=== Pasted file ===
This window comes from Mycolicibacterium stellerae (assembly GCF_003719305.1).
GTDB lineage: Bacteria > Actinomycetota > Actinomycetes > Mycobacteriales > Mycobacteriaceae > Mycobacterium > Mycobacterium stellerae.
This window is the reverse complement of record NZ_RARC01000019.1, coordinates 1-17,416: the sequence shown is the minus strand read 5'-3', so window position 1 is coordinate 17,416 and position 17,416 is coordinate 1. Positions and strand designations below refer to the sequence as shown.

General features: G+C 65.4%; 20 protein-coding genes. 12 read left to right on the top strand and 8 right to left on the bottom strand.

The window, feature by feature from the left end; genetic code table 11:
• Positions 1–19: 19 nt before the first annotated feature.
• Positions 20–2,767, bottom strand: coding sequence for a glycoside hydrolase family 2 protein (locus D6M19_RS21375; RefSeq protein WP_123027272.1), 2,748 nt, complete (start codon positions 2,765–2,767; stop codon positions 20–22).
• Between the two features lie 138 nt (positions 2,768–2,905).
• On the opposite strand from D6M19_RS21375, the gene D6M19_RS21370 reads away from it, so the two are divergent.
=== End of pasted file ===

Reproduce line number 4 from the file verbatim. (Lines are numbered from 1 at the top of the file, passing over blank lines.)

General features: G+C 65.4%; 20 protein-coding genes. 12 read left to right on the top strand and 8 right to left on the bottom strand.